JEDEC tests were originally developed for silicon technology, but more aggressive testing is needed for GaN

BY KURT SMITH, Reliability Manager, and RONALD BARR, VP of Quality
Transphorm
www.transphorm.com

Extensive
reliability testing is an essential phase of any new product or technology.
Transphorm utilizes standard JEDEC qualification testing prior to
commercializing its GaN (gallium nitride) FETs to ensure that the quality of
the devices will meet customer expectations for reliability. However, since the
JEDEC tests were originally developed for silicon technology, Transphorm’s
testing has gone beyond the minimum requirements of JEDEC testing by running
tests on a much larger number of devices than the minimum required. In
addition, aggressive accelerated life testing was also performed.

JEDEC
qualification

JEDEC
testing typically uses relatively large numbers of devices and applies a fairly
modest level of stress to those devices. The tests are designed to give a lot
of information about infant mortality and a limited amount of information about
the constant failure rate portion of the well-known bathtub curve, but virtually
nothing about the wear-out failure portion. By passing this suite of tests,
Transphorm has demonstrated that its GaN products are free from any of the
typical defects that can have a negative impact on short-to-medium-term
reliability. Since JEDEC-type testing does not provide the required resolution
to be able to predict lifetime in the field, more aggressive accelerated life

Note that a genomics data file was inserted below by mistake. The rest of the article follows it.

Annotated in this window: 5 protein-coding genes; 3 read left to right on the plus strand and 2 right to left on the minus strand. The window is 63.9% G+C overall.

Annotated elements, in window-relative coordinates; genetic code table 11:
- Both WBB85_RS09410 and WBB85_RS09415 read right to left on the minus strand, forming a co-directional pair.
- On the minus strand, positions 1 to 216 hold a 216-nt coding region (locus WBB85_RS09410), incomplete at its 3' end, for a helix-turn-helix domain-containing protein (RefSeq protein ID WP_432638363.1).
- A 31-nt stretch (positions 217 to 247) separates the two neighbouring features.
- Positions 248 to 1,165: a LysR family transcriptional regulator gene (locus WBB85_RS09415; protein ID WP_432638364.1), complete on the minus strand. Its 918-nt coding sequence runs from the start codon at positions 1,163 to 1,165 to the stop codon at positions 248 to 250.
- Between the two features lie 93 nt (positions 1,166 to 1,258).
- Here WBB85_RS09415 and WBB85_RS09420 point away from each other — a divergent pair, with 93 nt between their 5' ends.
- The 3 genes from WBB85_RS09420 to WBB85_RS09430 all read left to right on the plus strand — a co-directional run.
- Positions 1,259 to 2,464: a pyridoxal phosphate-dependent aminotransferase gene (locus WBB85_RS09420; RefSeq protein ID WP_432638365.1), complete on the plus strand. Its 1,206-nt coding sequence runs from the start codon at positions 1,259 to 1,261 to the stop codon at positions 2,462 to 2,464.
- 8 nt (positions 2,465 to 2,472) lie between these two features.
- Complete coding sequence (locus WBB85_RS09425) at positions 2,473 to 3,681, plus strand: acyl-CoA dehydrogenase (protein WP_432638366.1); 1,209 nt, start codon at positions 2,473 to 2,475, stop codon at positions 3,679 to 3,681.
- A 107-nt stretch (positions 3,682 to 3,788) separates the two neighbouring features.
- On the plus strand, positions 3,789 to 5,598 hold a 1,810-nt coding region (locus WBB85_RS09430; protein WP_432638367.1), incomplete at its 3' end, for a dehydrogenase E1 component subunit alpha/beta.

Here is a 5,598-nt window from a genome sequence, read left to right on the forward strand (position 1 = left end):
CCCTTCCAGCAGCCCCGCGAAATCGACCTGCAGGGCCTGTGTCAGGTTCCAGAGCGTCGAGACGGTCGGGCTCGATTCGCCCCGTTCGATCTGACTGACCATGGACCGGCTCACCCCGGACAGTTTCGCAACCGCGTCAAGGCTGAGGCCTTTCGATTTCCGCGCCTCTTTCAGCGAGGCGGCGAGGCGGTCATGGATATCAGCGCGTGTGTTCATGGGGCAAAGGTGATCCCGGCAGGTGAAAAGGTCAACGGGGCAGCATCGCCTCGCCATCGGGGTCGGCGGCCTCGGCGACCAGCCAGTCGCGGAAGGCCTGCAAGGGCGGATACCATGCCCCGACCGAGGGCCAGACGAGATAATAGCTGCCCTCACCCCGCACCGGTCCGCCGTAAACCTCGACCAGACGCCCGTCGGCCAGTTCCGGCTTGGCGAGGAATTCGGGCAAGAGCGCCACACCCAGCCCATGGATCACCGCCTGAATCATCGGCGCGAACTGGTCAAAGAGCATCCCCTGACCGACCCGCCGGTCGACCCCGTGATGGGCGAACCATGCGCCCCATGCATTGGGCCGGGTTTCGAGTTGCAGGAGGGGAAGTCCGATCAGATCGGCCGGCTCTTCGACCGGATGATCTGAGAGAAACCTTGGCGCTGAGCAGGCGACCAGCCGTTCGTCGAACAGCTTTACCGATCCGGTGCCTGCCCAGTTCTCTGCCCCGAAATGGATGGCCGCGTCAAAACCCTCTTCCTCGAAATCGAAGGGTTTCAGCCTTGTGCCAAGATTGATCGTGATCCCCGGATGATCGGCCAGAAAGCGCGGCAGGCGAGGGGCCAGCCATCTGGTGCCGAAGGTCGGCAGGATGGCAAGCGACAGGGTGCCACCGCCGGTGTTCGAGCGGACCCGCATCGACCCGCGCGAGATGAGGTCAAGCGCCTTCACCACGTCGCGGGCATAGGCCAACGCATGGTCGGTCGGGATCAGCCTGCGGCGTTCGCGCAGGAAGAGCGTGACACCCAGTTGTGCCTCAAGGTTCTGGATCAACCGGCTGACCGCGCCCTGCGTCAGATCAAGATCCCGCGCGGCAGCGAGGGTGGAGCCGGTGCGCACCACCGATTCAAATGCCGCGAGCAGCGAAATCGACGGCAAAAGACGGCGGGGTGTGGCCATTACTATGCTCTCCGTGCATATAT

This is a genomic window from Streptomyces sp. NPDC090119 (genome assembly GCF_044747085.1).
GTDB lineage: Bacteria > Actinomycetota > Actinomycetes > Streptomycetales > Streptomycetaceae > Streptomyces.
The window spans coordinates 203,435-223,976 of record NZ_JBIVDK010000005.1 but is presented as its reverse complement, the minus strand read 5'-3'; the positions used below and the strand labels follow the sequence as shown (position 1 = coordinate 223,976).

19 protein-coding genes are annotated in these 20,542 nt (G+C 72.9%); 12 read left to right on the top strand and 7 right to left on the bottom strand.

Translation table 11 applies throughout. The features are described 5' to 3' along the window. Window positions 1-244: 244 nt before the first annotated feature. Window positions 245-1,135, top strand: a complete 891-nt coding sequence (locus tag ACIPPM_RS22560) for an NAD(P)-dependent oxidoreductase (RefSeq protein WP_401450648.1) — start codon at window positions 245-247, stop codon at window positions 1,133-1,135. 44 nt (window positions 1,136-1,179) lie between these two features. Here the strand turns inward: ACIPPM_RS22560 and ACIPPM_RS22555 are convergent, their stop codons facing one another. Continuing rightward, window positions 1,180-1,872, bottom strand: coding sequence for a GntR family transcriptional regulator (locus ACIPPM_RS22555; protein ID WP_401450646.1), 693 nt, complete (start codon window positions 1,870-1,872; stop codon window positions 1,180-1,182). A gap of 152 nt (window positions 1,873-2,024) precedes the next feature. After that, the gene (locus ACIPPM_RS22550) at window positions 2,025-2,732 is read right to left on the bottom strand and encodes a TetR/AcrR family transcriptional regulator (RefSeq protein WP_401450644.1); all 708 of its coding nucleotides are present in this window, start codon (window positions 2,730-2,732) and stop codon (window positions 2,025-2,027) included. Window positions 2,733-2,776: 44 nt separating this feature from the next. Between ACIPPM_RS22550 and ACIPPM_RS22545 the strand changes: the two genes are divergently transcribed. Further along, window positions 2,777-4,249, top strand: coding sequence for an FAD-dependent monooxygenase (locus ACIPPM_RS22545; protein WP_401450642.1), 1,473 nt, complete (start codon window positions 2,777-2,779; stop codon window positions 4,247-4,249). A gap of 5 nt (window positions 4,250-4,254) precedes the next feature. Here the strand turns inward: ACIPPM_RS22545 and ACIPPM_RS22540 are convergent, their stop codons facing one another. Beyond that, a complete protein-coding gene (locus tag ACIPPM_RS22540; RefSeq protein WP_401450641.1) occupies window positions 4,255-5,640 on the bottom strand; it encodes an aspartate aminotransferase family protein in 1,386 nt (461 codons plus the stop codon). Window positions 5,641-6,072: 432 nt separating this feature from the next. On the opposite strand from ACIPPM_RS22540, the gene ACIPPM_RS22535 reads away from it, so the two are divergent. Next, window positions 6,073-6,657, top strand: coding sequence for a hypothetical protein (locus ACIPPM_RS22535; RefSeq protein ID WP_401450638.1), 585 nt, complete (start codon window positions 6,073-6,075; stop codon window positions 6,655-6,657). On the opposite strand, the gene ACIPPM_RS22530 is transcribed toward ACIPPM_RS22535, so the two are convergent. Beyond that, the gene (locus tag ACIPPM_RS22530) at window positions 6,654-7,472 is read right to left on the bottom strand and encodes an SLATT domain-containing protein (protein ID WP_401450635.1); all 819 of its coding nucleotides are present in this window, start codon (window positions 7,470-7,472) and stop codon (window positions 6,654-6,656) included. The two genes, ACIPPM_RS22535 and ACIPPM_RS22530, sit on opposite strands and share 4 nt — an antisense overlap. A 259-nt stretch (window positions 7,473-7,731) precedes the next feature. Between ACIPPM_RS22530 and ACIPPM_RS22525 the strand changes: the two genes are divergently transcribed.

testing becomes the methodology of choice.

High-temperature
switching operation test

During
normal operation, the devices were exposed to many of the JEDEC test conditions
simultaneously. The high-temperature operating life test (HTOL) mimics hard
switching conditions in applications and provides insight into possible
interactions affecting reliability. The tests used standard parts operating as
the main switch in a boost converter. The devices were run at a 175°C junction
temperature, which is higher than the 150°C reported in the datasheet. The
higher temperature provides a minor acceleration of the test, but higher
temperatures result in the degradation of external components, thereby limiting
the maximum junction temperature to 175°C.

Fig. 1 shows conversion loss of the devices over
the life of the HTOL. Degradation of the solder contacts and external
components in the circuit account for the increase in conversion loss after 2,000
hours; the devices showed no significant change in performance when measured
after the HTOL. While this test does not predict lifetime, the GaN devices are
robust for extended times at the maximum rated temperature in actual operating
conditions.

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Fig.